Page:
I’m a long-time Mint.com user and pretty big fan of their online budgeting software.
But the only thing I found annoying was that there’s no comprehensive guide on how to use it and maximize it to manage my finances. Until now…
The Mint Manual
Enter The Mint Manual: A shortcut to mastering and saving money with Mint.com by Tim Murphy!
Finally there’s a step-by-step guide that will save you (and me) tons of time and headache trying to figure out how Mint.com works – and all the different types of devices.
Tim doesn’t just do the cut and dry tips either – he includes screenshots, secret tips and even a cheat sheet. He uses his own finances as examples and even displays a few super nerd sections (that you can skip if you’re not a financial nerd).
The design and format is beautiful, clean and easy to understand.
The Mint Manual is made up of 5 stand alone sections, in case you don’t use the other types of devices:
- The Mint Website
- iPad App
- iPhone App
- Android Tablet App
- Android Phone App
Q&A with Tim Murphy
1. As a long time Mint user, what gave you the (genius) idea to create a Mint Manual? Does Mint have anything close to this for it’s users already?
I’ve been a Mint user for about 4 years. The idea for the book actually came from Chris Guillebeau’s book, The $100 Startup. He told the story about Brett Kelly doing a detailed user guide for Evernote called, Evernote Essentials. Brett was extremely successful with that book, which made me think about other programs that had a lot of users who might not be getting the most out of said program.
Mint stood out because 1) it’s got a ton of users – 10 million or so 2) it’s really easy to learn the basics, but the fine points take time, so most people just stop at the basics (that’s what I heard from every Mint user I talked to). I wanted to provide a short-cut to all the good stuff.
Mint does have some tutorials, but they usually just cover the basics and don’t really drill down. I haven’t seen anything that’s nearly as comprehensive and easy as The Mint Manual.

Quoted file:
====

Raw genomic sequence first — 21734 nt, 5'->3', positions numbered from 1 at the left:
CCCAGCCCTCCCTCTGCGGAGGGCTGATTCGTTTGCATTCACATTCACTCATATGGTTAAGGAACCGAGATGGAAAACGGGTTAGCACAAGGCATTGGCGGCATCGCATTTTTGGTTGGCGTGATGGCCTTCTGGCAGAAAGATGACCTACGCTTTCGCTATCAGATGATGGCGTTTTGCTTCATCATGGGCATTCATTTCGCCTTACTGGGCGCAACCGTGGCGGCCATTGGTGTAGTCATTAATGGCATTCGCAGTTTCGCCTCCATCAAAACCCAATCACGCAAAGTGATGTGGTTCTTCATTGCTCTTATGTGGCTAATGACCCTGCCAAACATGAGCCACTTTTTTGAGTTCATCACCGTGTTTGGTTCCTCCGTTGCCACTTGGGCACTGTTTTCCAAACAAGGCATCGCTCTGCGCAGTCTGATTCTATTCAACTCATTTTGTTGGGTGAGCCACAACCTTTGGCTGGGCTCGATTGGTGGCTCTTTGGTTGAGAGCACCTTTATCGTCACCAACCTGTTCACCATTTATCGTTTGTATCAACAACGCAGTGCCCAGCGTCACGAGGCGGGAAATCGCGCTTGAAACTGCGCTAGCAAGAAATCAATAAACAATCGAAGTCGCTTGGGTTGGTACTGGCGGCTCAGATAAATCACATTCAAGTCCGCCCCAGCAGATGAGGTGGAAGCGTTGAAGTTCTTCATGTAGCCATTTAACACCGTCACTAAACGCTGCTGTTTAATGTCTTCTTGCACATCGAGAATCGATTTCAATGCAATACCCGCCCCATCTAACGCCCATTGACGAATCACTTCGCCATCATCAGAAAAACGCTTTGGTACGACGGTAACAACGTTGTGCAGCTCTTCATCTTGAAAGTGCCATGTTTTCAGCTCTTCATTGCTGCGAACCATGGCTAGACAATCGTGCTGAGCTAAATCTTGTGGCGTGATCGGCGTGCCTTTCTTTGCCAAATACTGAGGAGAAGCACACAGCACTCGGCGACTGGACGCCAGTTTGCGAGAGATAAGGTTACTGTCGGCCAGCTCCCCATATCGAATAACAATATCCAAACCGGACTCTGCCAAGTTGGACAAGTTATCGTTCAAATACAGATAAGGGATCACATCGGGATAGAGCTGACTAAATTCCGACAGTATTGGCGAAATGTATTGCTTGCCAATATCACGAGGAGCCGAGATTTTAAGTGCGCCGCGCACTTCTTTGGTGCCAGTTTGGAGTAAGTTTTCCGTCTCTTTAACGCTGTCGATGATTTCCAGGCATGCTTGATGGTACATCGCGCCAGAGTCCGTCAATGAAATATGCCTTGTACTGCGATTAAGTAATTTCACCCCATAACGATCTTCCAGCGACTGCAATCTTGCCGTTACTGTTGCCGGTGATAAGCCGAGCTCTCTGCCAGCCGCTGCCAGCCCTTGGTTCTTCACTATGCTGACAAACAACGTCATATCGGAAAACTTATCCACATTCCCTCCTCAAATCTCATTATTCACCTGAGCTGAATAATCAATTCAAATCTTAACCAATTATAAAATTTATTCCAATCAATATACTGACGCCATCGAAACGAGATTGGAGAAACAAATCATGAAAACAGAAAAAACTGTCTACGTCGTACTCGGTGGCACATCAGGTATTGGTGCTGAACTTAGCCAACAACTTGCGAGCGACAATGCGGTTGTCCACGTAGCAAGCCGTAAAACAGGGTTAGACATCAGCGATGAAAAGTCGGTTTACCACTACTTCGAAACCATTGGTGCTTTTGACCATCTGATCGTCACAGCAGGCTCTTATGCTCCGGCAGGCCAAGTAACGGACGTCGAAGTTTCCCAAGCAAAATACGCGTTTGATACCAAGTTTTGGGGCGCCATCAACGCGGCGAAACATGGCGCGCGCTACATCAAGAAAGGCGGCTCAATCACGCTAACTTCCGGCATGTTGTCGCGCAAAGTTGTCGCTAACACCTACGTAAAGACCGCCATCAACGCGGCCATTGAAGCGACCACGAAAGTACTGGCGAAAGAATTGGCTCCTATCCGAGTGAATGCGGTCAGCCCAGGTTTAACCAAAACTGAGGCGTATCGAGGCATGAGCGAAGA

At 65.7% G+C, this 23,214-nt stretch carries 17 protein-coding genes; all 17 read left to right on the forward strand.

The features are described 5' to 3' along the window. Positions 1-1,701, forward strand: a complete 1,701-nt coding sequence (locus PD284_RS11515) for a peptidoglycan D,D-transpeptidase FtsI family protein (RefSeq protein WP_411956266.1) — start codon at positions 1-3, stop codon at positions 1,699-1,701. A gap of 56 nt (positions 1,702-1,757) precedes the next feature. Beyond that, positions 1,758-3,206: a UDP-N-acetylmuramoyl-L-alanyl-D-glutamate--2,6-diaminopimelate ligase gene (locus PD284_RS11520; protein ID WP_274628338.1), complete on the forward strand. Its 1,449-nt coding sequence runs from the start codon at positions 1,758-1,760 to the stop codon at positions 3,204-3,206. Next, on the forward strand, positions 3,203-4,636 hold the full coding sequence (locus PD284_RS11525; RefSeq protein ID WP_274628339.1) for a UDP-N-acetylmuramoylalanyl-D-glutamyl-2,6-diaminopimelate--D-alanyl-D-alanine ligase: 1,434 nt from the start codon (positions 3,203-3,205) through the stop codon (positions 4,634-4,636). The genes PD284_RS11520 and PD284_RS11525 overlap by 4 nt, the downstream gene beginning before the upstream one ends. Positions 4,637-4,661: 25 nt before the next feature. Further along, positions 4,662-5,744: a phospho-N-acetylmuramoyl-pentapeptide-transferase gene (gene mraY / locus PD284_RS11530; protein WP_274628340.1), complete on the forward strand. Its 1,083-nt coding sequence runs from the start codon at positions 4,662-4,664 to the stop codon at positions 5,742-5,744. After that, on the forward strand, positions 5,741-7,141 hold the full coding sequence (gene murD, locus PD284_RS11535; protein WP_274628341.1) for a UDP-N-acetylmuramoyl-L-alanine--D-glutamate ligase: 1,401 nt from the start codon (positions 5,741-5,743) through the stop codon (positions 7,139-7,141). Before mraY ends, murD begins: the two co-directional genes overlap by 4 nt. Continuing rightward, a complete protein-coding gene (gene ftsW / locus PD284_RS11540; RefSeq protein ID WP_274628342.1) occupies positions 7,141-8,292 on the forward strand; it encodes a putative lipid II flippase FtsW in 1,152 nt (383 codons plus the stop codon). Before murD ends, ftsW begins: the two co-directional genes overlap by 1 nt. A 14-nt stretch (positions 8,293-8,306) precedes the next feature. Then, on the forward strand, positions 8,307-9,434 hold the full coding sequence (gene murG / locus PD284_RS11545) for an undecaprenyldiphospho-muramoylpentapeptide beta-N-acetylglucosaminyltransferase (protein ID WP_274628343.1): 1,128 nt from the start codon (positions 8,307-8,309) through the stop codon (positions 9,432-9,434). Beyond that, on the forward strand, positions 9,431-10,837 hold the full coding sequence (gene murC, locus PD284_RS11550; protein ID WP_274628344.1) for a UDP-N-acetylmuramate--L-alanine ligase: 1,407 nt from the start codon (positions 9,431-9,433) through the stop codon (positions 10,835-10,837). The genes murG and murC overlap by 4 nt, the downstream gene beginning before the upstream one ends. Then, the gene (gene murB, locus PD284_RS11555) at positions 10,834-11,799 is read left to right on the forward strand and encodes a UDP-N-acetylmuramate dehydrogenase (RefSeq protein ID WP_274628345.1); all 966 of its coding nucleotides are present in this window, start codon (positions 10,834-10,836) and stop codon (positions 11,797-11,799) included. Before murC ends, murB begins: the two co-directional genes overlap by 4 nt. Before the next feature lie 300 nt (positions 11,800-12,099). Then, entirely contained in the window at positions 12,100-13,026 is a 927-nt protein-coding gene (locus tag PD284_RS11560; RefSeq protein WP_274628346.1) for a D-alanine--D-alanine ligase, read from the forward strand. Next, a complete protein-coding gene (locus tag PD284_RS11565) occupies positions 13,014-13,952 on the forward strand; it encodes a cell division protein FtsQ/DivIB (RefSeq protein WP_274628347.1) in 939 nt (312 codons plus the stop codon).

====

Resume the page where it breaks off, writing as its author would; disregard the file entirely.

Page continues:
2. Yes, I agree. Your guide is full of simple instructions and helpful screenshots. How long did it take you to compile everything into this epic guide?
It was a lot of time and effort, especially the screenshots. One of the barriers to entry in making a Mint guide is that obscurring all of one’s financial information (while keeping the guide pretty) is really time consuming. As for the writing itself, I really put my head down and cranked out a workable version in about a month.
Slightly embarrassing note: I actually hate techno music but I heard that a lot of programmers use it when writing code. I tried and found it really helped me focus by drowning out any other distraction. Because I don’t own any techno songs, I used http://www.getworkdonemusic.com/.
3. How did you learn about all the little tips and tricks? (I especially like the part where you suggest opening multiple tabs – so smart!)
Yes! The tabs part is a huge time-saver. Most of the tricks I learned by my own trial and error over the years. That’s a very inefficient way to learn, and will turn off a lot of people, which is why I wanted to create the The Mint Manual as a short-cut.
I also contacted Mint Help from time to time and spent a good amount of time on the Mint forums. That gave me an idea of what was causing users confusion and where people needed help.
4. Between the full version website, the iPad/tablet apps and the smartphone apps, which Mint version do you use the most (or find most user-friendly) and why?
Which do I use the most? I still use the web version the most, mainly because it has every feature I need and I can work very quickly. After that, definitely the iPhone app.
Searching all transactions is a lot easier on iOS than Android, and I also love being able to split transactions when organizing on the go (something you can’t currently do with an Android device).
5. What’s your favorite feature about Mint? Why do you like it?
Macro-level: I like Mint because it makes managing your money easier and so much more enjoyable. I’m convinced it was made for people who hate doing their finances. Between budgets, goals, bill reminders, alerts, and instant access to your financial history – it doesn’t get easier. And it’s FREE.
Micro-level: I LOVE that you can look up transactions from years back and see exactly how much you spent, at what vendor, and when – all in like 5 seconds from a mobile device. I’ve used this during negotiations (to compare what I’ve spent on comparable services in the past), when reviewing bills (to see if my bill went up from last time), and just to review overall spending.
6. Are you hoping to be an official Mint consultant or enter into a collaboration with Mint? You never know!
Am I hoping to be a Mint consultant? Ha – with all my cheer leading it probably sounds like I already am! (I’m not Obviously I think Mint is the best personal finance software out there.
I’d love to collaborate with them, if nothing else to get The Mint Manual to more of their users – that’s definitely win-win-win. There is so much more to Mint than most people realize, and The Mint Manual fixes that by showing short-cuts to all the good stuff.
Thanks for taking time to answer my questions, Tim. And thank you for creating this super helpful and time-saving guide for all of us to benefit from!